The founding father of Doncaster Rovers was Albert Jenkins, who was employed as a fitter at the Great Northern Railway Engineering works (“the Plant”). In September 1879 Albert was asked to raise a team to take on the Yorkshire Institute for the Deaf and Dumb. Following the game, which finished 4-4, Albert and his team-mates decided to form a football club, which they called Doncaster Rovers. Their first match as Rovers took place on 3rd October 1879, when they played at Rawmarsh.
Albert Jenkins was born at Eastwood Vale, near Rotherham, on 8th January 1861. His family spent time in Leeds and Middlesbrough before they settled in Doncaster towards the middle of the 1870s. Albert found work at The Plant and it was from there that he gathered up the players who formed the first Doncaster Rovers XI.
In the 1880s Albert served the club in a variety of roles. For the 1882-83 season he was both club secretary and captain. As a player he usually appeared in one of the full-back positions. For the 1883-84 season, Albert relinquished the captaincy to John Mitchell, who went on to play for Newton Heath and Bolton Wanderers, but remained as secretary. For 1884-85 he was both secretary and treasurer. However, thereafter his influence within the club, which had by then become firmly established as the town’s biggest football club, diminished. For 1886-87 he was assistant secretary, and by 1888 his involvement with Rovers appeared to have ceased.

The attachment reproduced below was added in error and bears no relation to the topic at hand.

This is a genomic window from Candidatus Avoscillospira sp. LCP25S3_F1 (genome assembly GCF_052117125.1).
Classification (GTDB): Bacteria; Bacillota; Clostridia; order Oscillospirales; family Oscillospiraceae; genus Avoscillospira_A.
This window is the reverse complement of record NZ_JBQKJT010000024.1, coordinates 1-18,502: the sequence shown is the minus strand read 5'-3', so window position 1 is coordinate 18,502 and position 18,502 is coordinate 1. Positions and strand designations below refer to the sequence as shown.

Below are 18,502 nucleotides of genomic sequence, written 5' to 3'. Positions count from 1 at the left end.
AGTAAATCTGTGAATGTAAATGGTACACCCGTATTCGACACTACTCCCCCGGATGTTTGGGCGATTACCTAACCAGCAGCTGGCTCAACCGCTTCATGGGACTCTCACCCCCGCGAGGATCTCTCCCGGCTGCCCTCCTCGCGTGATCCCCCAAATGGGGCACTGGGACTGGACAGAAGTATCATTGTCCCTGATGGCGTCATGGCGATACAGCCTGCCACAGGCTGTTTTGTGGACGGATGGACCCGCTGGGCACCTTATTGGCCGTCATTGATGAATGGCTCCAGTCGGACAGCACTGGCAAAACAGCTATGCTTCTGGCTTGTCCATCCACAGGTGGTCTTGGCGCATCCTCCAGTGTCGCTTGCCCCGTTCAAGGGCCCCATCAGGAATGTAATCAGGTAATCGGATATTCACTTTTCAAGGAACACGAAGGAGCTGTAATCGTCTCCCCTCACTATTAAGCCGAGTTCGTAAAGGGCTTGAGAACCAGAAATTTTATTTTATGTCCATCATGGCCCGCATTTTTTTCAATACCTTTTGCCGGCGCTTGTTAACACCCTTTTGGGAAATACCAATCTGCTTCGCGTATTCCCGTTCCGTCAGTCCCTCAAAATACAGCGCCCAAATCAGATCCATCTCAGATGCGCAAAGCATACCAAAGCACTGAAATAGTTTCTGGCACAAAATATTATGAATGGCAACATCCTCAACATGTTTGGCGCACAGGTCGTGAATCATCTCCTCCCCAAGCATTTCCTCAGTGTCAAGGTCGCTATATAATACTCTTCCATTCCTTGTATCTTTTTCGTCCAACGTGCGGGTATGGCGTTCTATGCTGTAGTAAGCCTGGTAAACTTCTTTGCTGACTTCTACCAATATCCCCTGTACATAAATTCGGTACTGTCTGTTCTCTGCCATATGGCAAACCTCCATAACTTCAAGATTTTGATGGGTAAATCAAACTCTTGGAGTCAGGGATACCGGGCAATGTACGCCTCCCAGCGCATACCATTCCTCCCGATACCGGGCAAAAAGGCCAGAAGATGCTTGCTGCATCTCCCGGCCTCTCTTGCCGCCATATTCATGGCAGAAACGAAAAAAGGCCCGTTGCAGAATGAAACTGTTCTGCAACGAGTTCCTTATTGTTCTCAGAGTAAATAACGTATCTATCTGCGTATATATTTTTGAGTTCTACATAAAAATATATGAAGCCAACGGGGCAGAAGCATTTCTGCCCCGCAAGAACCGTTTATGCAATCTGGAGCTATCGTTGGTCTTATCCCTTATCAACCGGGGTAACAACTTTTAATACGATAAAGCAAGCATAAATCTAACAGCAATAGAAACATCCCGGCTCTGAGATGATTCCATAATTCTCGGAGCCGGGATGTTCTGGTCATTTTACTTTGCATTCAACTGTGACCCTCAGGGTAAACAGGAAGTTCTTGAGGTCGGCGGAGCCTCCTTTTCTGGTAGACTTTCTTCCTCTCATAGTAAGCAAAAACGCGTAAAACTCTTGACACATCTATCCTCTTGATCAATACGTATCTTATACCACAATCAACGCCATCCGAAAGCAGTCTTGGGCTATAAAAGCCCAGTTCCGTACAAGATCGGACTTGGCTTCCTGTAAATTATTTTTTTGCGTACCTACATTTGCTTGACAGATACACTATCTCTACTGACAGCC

Albert continued to live in Doncaster until his death on 22nd October 1940, at the age of 79. He married, in 1890, Sarah, the sister of William Salmon who was one of his early team-mates with Rovers. However, the couple had no children, so tracing any surviving relatives has proved difficult, to say the least. He will always be remembered as the man whose initiative led to the formation of Doncaster Rovers and for that we are all in his debt. Albert Jenkins is a worthy addition to our Hall of Fame.